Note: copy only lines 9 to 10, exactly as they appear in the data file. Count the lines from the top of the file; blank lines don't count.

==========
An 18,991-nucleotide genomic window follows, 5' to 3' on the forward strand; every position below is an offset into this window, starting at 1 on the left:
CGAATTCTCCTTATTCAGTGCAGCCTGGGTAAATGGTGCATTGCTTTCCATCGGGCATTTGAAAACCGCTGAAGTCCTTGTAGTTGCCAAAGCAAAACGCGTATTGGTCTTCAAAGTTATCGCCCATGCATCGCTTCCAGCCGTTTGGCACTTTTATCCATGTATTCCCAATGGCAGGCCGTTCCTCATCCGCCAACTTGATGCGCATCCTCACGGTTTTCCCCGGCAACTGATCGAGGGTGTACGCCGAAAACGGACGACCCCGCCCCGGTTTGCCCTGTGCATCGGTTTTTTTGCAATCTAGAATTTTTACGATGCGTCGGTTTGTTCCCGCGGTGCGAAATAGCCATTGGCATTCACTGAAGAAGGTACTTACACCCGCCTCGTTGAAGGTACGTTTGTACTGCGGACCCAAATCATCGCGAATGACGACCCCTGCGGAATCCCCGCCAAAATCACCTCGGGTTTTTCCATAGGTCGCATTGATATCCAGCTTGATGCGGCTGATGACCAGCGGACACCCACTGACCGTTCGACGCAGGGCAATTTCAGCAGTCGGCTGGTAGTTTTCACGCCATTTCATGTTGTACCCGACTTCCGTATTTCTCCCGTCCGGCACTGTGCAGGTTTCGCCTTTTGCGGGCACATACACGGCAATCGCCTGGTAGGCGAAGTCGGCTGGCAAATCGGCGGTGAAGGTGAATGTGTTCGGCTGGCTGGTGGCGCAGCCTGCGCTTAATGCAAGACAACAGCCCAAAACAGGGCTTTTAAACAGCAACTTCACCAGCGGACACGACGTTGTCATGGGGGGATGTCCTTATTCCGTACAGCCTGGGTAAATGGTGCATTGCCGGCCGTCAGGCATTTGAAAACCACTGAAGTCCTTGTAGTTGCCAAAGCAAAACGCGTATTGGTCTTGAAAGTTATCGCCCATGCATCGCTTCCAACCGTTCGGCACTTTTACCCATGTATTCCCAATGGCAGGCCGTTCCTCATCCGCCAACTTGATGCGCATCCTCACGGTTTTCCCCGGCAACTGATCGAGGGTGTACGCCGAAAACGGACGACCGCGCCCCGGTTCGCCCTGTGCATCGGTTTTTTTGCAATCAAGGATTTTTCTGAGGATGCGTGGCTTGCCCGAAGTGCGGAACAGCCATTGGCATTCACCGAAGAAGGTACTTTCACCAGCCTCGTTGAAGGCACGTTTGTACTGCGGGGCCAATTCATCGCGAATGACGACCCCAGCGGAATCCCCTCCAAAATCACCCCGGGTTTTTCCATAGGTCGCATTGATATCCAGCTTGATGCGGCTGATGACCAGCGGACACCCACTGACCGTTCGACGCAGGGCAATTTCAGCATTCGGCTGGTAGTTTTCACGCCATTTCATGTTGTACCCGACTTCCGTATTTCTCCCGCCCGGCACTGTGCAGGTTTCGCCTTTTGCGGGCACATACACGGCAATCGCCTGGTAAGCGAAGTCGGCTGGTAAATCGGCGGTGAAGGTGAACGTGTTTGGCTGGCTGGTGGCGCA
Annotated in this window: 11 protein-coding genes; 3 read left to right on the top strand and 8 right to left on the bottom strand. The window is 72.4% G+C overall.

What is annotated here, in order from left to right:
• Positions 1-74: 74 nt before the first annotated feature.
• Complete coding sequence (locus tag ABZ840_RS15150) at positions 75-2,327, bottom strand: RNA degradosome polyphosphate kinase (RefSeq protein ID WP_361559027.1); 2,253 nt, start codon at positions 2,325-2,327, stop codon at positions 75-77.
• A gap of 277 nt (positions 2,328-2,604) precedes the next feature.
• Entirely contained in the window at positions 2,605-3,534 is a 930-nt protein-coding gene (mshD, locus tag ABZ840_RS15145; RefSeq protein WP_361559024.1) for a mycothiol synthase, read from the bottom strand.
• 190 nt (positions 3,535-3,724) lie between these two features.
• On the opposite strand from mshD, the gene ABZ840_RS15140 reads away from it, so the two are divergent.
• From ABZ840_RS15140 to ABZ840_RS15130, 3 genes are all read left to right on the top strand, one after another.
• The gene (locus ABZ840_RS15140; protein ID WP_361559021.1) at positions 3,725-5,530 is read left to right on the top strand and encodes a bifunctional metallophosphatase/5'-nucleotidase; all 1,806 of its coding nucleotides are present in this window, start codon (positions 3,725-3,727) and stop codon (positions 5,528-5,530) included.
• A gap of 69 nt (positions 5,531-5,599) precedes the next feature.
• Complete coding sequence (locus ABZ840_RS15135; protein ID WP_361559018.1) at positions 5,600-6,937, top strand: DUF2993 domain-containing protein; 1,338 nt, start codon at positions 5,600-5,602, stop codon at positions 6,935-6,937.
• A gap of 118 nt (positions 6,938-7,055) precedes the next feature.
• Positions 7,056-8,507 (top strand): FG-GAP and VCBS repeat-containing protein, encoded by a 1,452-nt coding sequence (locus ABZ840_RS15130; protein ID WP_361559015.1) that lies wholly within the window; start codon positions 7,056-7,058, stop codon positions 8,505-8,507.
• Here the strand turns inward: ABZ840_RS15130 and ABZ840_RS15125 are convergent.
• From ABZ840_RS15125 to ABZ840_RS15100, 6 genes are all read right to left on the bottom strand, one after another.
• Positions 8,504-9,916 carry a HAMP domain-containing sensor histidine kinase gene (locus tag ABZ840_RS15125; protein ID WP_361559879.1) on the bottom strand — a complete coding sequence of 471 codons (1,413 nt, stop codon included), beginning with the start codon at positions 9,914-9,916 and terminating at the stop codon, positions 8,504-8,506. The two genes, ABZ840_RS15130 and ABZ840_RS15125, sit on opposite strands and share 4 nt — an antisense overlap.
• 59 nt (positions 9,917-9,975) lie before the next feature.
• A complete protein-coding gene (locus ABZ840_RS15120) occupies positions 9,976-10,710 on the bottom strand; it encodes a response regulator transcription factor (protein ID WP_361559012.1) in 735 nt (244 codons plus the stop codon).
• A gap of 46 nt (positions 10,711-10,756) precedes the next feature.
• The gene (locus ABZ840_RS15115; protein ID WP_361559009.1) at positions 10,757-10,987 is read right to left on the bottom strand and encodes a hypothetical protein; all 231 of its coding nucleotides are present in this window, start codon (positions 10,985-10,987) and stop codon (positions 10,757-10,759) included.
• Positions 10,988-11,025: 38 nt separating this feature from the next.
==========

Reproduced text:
• 190 nt (positions 3,535-3,724) lie between these two features.
• On the opposite strand from mshD, the gene ABZ840_RS15140 reads away from it, so the two are divergent.